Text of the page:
The Legality of Small Arms Production
An Obstacle to Effective Trade Regulations?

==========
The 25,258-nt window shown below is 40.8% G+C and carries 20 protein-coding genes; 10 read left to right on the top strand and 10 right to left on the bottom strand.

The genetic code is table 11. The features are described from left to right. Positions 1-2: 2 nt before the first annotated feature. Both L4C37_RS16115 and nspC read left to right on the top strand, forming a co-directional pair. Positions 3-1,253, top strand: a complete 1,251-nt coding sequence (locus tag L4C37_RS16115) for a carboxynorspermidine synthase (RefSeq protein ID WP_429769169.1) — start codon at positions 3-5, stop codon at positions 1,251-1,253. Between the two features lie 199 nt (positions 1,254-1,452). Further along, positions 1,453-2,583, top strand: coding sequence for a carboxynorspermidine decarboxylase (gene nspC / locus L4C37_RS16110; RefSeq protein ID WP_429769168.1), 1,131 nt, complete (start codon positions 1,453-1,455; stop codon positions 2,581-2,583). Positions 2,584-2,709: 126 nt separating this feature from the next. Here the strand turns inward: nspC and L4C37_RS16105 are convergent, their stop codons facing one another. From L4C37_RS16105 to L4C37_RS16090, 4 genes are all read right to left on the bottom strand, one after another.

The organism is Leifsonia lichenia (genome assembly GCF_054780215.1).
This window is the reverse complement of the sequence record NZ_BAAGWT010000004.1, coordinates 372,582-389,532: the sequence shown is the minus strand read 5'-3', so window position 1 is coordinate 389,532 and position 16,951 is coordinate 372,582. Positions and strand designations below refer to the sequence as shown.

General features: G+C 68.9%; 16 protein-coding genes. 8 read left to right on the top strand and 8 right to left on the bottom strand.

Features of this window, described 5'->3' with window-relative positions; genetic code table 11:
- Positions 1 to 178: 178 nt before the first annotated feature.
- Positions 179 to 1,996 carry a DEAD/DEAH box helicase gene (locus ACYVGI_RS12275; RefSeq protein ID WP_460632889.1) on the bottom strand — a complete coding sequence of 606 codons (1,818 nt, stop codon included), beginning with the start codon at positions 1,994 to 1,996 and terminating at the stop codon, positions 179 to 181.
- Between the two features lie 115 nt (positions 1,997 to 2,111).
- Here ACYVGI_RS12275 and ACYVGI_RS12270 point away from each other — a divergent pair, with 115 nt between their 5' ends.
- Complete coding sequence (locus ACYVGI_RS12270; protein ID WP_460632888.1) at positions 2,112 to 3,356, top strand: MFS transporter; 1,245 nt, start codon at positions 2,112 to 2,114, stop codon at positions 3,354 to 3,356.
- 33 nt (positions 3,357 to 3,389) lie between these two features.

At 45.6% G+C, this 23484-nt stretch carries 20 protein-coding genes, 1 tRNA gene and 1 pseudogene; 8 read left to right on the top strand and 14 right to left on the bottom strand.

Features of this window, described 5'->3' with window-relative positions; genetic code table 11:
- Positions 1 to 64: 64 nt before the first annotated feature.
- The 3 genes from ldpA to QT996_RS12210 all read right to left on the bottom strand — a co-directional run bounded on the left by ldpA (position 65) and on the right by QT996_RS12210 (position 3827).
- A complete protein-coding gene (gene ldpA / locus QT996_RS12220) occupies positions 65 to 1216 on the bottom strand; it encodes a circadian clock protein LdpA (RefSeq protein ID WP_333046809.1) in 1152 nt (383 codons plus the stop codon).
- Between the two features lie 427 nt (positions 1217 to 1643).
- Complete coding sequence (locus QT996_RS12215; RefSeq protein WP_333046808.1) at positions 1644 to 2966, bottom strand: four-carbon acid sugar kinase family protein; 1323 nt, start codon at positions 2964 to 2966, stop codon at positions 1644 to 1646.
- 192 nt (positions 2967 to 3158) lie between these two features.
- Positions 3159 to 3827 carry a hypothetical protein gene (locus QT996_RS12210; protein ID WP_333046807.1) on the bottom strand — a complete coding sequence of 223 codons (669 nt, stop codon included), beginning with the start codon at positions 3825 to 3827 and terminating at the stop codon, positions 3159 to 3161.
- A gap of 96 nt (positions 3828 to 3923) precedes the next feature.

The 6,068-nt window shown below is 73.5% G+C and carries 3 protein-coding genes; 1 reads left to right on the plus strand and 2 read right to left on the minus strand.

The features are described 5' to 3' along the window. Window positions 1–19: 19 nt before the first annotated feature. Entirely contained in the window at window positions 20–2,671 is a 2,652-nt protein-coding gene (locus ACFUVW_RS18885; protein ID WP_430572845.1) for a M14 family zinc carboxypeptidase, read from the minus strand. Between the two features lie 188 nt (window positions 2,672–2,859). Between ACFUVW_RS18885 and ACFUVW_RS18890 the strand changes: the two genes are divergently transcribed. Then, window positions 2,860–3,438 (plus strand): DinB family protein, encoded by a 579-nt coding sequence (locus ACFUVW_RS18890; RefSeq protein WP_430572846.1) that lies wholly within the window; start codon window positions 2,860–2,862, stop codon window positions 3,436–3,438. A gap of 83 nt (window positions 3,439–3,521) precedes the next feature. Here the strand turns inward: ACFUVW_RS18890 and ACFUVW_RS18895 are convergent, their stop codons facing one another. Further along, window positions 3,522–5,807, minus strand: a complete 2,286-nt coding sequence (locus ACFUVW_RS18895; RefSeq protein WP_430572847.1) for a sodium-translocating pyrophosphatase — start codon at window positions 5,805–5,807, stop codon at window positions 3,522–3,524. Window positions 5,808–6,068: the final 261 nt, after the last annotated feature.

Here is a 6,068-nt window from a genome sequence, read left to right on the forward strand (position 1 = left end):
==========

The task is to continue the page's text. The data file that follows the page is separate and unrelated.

Officially, international control of small arms and light weapons (SALW) has made considerable advancements in recent years, most notably in the form of the 2014 Arms Trade Treaty (ATT). Nonetheless, important systemic and structural deficiencies seem to persist, which prevent these control mechanisms from achieving their intended purpose. In an attempt to find an explanation for these shortcomings, this article traces back previous attempts aimed at combatting the illicit proliferation of SALW, by emphasising both their unbowed demand and the trade’s continuous commercial viability. The example of Bulgarian-made AK-47 machineguns underlines the picture of a system intentionally failing to prevent the weapons’ profitable export. It concludes that following the rise of globalisation, the privatisation of SALW manufacturing industries appears to have become the biggest impediment to effective control. Subsequently, it is argued that most anti-proliferation treaties are deliberately limited to a priori insufficient trade restrictions, as they lack any pre-emptive measures that target these weapons’ mass production in the first place. Once produced, SALW will find a buyer – no matter the existence of trade restrictions.